Friday, January 26, 2007

MONTANA NEWS: Deer Cull in Helena Moves Forward

Most of the people who spoke at the Urban Wildlife Task Force's first town hall meeting on Helena's growing deer herd favored reducing the population.

Those folks were evenly split between culling the herd and a combination of lethal and non-lethal options.

A few residents said they don't believe a problem exists. They said they've learned how to live with the animals and don't want to see them killed.

Several people said they favor trapping and transporting the deer to another location, but the state Department of Fish, Wildlife and Parks has a number of concerns about the option.

The task force, which began tackling the issue in May, is set to present its recommendations to the Helena City Commission in early March. The city then will decide whether the herd should be reduced and, if so, how to do the work and how to pay for it.

Any management plan must then be approved by the FWP Commission before it can be implemented. Helena officials said they hope the agency will partner with the city in funding any possible plan.

If the city decides to manage the herd, it will be an ongoing practice.

The population

Gene Hickman, a Helena wildlife consultant who was hired to estimate the herd's size, said the Queen City may have as many as 350 deer during late summer and autumn. He cautioned the estimate is no more than an "educated guess."

He hasn't finished working with the numbers, but said he believes the city had about 300 deer when he did his counts, beginning about a month ago. The census is a snapshot in time - no one knows the herd's size for certain. The highest numbers were found along the city's southern boundary.

One thing is certain: the deer are healthy, and the city's buck/doe ratio means the population will continue to grow, he said.

FWP wildlife biologist Gayle Joslin said population models show the herd will grow exponentially. It could double every three to five years, she said.

If the city decides to manage the population, it will need to set benchmarks, Hickman said.

"We need to find out what the socially acceptable number of deer is," he said.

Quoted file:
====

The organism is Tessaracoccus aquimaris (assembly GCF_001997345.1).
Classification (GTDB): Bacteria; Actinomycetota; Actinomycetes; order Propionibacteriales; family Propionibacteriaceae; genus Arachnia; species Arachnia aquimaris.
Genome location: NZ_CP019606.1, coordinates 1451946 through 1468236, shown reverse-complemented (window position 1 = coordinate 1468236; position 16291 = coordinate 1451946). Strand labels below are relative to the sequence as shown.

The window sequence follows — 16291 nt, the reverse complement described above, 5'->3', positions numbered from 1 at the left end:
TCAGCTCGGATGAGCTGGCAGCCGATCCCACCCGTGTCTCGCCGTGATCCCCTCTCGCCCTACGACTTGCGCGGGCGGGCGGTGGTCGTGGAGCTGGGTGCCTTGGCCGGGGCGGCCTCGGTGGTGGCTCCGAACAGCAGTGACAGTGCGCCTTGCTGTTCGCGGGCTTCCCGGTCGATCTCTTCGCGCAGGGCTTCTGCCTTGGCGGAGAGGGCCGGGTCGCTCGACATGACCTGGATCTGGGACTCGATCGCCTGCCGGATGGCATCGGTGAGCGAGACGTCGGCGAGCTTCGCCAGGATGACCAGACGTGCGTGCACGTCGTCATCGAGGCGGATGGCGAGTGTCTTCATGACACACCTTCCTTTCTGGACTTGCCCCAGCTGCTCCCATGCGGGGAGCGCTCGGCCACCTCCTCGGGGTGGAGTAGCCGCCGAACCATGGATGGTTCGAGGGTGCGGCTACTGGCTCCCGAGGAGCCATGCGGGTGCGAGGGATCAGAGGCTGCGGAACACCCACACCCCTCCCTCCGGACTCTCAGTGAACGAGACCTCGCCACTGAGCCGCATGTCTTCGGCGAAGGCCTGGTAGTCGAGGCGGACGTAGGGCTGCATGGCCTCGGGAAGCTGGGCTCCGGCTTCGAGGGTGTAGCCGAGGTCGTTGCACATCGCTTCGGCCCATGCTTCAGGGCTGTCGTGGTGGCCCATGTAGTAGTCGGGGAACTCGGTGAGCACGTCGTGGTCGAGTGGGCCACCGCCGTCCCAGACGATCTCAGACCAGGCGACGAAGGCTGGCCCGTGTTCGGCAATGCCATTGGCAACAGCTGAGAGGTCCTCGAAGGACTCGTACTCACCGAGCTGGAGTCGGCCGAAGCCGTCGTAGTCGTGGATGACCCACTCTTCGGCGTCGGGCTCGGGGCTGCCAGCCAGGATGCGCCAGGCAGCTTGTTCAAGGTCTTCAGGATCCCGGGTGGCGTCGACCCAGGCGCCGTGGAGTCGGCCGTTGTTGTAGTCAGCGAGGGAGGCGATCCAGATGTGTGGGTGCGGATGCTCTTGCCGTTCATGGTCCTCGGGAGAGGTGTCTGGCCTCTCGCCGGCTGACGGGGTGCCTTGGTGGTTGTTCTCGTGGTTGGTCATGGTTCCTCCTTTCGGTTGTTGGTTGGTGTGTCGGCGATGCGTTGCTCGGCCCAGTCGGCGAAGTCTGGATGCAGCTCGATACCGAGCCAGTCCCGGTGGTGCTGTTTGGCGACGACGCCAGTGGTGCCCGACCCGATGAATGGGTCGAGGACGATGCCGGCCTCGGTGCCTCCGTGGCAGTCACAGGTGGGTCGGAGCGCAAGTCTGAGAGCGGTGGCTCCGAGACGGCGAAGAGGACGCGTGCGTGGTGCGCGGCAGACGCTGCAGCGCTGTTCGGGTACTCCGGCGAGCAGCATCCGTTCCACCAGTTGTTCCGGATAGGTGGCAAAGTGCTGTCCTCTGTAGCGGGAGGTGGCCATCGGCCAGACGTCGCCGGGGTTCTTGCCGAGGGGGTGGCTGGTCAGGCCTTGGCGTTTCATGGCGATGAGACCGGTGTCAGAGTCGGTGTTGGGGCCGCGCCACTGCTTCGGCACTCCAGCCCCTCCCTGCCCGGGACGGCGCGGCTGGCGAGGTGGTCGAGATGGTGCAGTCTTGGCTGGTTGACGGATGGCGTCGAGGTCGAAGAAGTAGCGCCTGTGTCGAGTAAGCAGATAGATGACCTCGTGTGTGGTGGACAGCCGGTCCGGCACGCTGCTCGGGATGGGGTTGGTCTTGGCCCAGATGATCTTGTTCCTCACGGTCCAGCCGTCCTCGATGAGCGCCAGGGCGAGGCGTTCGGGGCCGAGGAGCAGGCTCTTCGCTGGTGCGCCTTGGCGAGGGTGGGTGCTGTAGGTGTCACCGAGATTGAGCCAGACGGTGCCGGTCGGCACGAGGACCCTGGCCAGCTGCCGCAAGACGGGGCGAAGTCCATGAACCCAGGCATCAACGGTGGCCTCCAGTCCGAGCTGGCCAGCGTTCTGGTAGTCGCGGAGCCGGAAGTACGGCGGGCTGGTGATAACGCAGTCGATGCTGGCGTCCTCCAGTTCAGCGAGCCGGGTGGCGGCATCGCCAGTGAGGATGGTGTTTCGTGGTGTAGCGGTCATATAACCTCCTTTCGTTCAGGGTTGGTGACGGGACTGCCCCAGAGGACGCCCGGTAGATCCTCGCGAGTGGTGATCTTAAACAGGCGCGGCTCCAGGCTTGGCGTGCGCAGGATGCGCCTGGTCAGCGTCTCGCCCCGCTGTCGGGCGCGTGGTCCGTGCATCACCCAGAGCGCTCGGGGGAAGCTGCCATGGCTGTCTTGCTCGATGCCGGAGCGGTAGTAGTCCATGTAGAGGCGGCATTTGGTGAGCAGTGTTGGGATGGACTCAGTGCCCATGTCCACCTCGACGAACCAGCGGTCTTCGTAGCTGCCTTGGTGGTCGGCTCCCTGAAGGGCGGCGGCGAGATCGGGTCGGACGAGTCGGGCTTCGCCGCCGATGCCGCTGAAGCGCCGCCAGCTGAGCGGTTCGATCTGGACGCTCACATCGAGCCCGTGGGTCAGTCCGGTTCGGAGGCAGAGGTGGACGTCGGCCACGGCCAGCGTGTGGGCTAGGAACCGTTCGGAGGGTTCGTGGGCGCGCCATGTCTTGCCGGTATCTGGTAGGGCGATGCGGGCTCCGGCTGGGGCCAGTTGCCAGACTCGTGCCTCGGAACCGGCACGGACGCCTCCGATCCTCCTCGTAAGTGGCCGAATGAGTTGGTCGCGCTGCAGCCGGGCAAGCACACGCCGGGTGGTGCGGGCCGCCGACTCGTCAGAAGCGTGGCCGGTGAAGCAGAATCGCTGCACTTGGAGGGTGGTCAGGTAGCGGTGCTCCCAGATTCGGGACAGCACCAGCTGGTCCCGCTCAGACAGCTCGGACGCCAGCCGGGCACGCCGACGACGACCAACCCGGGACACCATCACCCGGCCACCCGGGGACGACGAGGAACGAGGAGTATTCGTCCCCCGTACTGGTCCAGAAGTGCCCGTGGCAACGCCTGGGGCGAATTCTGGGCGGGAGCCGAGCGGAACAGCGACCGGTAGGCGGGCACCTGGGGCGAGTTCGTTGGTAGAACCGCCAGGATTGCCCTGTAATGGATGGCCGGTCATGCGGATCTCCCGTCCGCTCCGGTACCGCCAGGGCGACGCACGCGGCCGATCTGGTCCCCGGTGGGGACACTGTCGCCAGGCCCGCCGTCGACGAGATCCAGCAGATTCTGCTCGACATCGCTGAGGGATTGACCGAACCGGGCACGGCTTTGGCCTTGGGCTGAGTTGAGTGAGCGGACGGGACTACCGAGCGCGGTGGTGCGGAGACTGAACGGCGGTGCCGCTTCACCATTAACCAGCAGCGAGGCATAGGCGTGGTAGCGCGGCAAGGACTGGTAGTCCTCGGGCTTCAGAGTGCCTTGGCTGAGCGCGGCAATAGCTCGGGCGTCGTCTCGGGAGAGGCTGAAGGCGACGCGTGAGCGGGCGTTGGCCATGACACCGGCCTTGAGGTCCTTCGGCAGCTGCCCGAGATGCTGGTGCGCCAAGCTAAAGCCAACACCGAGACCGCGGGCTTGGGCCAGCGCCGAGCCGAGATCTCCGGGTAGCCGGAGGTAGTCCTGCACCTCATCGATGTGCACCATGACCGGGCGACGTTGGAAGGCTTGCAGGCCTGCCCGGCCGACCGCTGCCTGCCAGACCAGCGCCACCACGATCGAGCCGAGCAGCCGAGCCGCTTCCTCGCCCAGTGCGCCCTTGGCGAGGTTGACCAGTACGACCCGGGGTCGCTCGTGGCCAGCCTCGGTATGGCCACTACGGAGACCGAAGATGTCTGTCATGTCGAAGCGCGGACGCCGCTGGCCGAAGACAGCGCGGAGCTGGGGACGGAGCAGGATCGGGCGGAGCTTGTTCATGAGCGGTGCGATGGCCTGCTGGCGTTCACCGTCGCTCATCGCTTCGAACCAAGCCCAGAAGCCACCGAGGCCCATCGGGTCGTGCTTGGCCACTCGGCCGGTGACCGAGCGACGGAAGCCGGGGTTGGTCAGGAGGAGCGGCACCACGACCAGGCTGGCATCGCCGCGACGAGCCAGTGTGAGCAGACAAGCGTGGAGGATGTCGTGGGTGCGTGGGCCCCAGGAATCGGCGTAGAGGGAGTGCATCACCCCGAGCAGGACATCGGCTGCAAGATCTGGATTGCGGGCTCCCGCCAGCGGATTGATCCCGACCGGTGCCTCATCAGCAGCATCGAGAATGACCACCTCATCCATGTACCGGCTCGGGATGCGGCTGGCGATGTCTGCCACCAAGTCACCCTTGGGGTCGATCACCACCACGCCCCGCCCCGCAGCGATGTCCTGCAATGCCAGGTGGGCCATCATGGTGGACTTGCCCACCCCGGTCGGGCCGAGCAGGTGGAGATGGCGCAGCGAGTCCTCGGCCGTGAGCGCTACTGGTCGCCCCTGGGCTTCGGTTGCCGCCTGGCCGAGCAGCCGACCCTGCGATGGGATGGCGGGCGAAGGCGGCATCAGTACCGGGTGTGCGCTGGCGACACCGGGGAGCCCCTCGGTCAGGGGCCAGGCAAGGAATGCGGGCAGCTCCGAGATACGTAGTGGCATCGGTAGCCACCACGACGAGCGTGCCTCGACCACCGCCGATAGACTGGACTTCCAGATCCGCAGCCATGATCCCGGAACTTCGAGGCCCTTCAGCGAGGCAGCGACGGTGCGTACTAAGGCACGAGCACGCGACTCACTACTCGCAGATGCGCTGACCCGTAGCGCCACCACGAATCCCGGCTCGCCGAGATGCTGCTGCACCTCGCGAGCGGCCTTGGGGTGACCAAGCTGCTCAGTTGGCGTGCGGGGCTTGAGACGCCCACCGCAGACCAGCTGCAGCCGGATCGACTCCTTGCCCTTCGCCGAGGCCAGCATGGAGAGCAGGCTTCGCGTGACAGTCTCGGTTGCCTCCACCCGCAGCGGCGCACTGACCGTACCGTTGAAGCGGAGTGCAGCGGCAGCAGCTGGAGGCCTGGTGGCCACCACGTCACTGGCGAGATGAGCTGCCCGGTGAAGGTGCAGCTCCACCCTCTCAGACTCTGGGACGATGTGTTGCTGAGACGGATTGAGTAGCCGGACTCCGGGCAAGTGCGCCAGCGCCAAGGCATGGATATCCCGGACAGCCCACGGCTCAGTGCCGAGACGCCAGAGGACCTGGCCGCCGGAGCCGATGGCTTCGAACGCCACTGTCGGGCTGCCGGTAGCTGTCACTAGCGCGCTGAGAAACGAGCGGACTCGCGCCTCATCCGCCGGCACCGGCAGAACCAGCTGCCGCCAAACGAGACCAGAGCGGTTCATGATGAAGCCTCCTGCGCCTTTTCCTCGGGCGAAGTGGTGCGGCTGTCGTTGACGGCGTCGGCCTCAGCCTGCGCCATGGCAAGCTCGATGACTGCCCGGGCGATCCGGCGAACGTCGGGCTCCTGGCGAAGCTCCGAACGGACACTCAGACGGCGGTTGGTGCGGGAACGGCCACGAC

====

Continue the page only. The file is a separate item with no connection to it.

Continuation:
The options

The task force is considering a number of non-lethal and lethal options. Among them:

- Status quo. Leaving the situation alone could result in additional costs down the road as the herd grows, and could increase the amount of property damage and the risk of accidents and injuries.

- Encouraging the use of unpalatable landscaping, repellants and barriers to keep deer out of yards.

- Fertility control or sterilization. Trained workers could inoculate deer with contraceptive or abortive drugs. The process is expensive, and no FDA-approved chemicals are yet available.

- Capture and transfer. Deer could be tranquilized or trapped, and then moved. It's a high-cost option, and one FWP has concerns about - transporting urban deer to a wild setting could result in high mortality and could possible spread illnesses such as chronic wasting disease.

- Capture and kill. This option may require property owners' permission, and tranquilized deer cannot be consumed.

- Professional wildlife removal. Sharpshooters could bait and cull the deer.

- Certified urban hunting. Community bowhunters could be selected and trained to target the herd.

Lists of options will be displayed at the Lewis and Clark Library and the City-County Building for public viewing.

The comments

One woman drew laughter from the crowd numbering more than 100 when she playfully suggested introducing wolves into the city to cut down the herd's numbers.

A man suggested allowing Helenans and their kids to drive the animals out of town using paintball guns.

A number of speakers said they're worried the deer could spread disease or become aggressive toward children. Folks also are concerned the herd draws predators into the city.

"(Deer) are unpredictable and they aren't safe, and my children aren't safe," a woman said. She said a deer charged a child in her neighborhood last year.

"We have a responsibility to have safe neighborhoods in our community," she added.

One woman said she's concerned about the danger of deer spreading diseases to humans. An FWP official said he's not worried about the possibility, which he said is highly unlikely.

"We're sick of them," one man said of the dozen or so deer he sees in his yard most days. He favored killing the deer.

One older man said he often hiked in the mountains south of the city in his youth. Seeing a deer was rare. Now he sees as many as 19 out his window.

He said he once saw a doe repeatedly pounce on a small dog, killing it.

"Something should be done to eliminate the deer," he said.

One man thought a certified urban hunt was the best option and said many people would volunteer to participate, making it a cheaper choice.

"I don't think this has to cost as much as it could," he said.

Some don't want the city to reduce the herd.

"I enjoy seeing the deer," a woman said. "We learn to adjust with them.

"If someone shoots a deer in my yard, I don't want to pay for it," she added.

A second meeting is planned for Feb. 14 at the Civic Center.


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